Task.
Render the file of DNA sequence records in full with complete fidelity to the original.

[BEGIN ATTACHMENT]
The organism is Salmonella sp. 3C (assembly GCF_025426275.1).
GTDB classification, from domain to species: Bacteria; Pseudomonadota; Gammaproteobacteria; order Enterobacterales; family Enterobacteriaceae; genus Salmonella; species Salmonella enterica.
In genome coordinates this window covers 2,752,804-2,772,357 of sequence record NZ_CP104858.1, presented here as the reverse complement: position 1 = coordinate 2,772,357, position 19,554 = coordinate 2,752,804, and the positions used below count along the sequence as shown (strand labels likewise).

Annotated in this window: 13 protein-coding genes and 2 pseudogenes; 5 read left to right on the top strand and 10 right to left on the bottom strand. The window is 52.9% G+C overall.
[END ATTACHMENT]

The organism is Salmonella sp. 3C (assembly GCF_025426275.1).
GTDB classification, from domain to species: Bacteria; Pseudomonadota; Gammaproteobacteria; order Enterobacterales; family Enterobacteriaceae; genus Salmonella; species Salmonella enterica.
In genome coordinates this window covers 2,752,804-2,772,357 of sequence record NZ_CP104858.1, presented here as the reverse complement: position 1 = coordinate 2,772,357, position 19,554 = coordinate 2,752,804, and the positions used below count along the sequence as shown (strand labels likewise).

Annotated in this window: 13 protein-coding genes and 2 pseudogenes; 5 read left to right on the top strand and 10 right to left on the bottom strand. The window is 52.9% G+C overall.